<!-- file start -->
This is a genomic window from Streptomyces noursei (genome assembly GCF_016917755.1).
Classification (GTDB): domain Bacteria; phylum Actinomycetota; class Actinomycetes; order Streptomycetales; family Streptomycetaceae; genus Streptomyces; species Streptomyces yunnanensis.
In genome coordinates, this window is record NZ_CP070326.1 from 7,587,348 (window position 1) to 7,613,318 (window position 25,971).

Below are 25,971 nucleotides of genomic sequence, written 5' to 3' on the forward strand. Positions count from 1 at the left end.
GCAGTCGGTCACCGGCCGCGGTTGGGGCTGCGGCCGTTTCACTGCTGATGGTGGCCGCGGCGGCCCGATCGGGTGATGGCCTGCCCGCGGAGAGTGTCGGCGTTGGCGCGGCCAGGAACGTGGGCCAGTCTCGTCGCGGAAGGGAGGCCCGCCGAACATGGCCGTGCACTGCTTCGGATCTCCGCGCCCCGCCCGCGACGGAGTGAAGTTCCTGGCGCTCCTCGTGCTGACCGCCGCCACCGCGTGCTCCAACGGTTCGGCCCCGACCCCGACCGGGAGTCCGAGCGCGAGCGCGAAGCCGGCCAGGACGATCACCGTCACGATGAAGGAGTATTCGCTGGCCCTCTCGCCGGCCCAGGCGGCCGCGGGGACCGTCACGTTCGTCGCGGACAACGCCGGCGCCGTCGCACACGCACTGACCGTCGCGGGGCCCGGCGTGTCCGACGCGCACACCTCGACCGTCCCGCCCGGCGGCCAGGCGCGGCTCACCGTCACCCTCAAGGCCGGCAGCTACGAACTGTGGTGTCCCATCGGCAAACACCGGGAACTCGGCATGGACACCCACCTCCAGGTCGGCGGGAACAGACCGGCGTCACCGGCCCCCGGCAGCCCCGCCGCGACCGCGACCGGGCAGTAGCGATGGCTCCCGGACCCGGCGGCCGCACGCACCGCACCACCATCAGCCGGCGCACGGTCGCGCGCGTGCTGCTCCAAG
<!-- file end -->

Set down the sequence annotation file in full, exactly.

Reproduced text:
This is a genomic window from Streptomyces noursei (genome assembly GCF_016917755.1).
Classification (GTDB): domain Bacteria; phylum Actinomycetota; class Actinomycetes; order Streptomycetales; family Streptomycetaceae; genus Streptomyces; species Streptomyces yunnanensis.
In genome coordinates, this window is record NZ_CP070326.1 from 7,587,348 (window position 1) to 7,613,318 (window position 25,971).

Below are 25,971 nucleotides of genomic sequence, written 5' to 3' on the forward strand. Positions count from 1 at the left end.
GCAGTCGGTCACCGGCCGCGGTTGGGGCTGCGGCCGTTTCACTGCTGATGGTGGCCGCGGCGGCCCGATCGGGTGATGGCCTGCCCGCGGAGAGTGTCGGCGTTGGCGCGGCCAGGAACGTGGGCCAGTCTCGTCGCGGAAGGGAGGCCCGCCGAACATGGCCGTGCACTGCTTCGGATCTCCGCGCCCCGCCCGCGACGGAGTGAAGTTCCTGGCGCTCCTCGTGCTGACCGCCGCCACCGCGTGCTCCAACGGTTCGGCCCCGACCCCGACCGGGAGTCCGAGCGCGAGCGCGAAGCCGGCCAGGACGATCACCGTCACGATGAAGGAGTATTCGCTGGCCCTCTCGCCGGCCCAGGCGGCCGCGGGGACCGTCACGTTCGTCGCGGACAACGCCGGCGCCGTCGCACACGCACTGACCGTCGCGGGGCCCGGCGTGTCCGACGCGCACACCTCGACCGTCCCGCCCGGCGGCCAGGCGCGGCTCACCGTCACCCTCAAGGCCGGCAGCTACGAACTGTGGTGTCCCATCGGCAAACACCGGGAACTCGGCATGGACACCCACCTCCAGGTCGGCGGGAACAGACCGGCGTCACCGGCCCCCGGCAGCCCCGCCGCGACCGCGACCGGGCAGTAGCGATGGCTCCCGGACCCGGCGGCCGCACGCACCGCACCACCATCAGCCGGCGCACGGTCGCGCGCGTGCTGCTCCAAG